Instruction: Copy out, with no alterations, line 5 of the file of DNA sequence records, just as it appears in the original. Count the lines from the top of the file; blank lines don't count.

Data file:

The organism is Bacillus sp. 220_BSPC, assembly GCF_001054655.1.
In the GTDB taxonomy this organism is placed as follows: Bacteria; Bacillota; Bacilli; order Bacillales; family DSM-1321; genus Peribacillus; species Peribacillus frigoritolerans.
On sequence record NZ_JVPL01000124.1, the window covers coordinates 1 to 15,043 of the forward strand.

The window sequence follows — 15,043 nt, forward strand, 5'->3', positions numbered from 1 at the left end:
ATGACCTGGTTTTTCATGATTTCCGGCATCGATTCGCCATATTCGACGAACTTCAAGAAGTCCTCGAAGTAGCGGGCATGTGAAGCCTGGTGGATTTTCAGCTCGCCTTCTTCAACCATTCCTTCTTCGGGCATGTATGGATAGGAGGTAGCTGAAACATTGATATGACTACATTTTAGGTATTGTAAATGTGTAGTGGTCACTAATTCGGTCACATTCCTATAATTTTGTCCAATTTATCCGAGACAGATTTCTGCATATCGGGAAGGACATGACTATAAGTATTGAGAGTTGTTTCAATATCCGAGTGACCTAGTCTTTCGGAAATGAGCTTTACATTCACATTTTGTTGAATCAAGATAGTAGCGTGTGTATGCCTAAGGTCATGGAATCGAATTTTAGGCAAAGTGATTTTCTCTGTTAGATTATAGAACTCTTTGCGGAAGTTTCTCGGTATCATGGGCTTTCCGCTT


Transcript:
ATGACCTGGTTTTTCATGATTTCCGGCATCGATTCGCCATATTCGACGAACTTCAAGAAGTCCTCGAAGTAGCGGGCATGTGAAGCCTGGTGGATTTTCAGCTCGCCTTCTTCAACCATTCCTTCTTCGGGCATGTATGGATAGGAGGTAGCTGAAACATTGATATGACTACATTTTAGGTATTGTAAATGTGTAGTGGTCACTAATTCGGTCACATTCCTATAATTTTGTCCAATTTATCCGAGACAGATTTCTGCATATCGGGAAGGACATGACTATAAGTATTGAGAGTTGTTTCAATATCCGAGTGACCTAGTCTTTCGGAAATGAGCTTTACATTCACATTTTGTTGAATCAAGATAGTAGCGTGTGTATGCCTAAGGTCATGGAATCGAATTTTAGGCAAAGTGATTTTCTCTGTTAGATTATAGAACTCTTTGCGGAAGTTTCTCGGTATCATGGGCTTTCCGCTT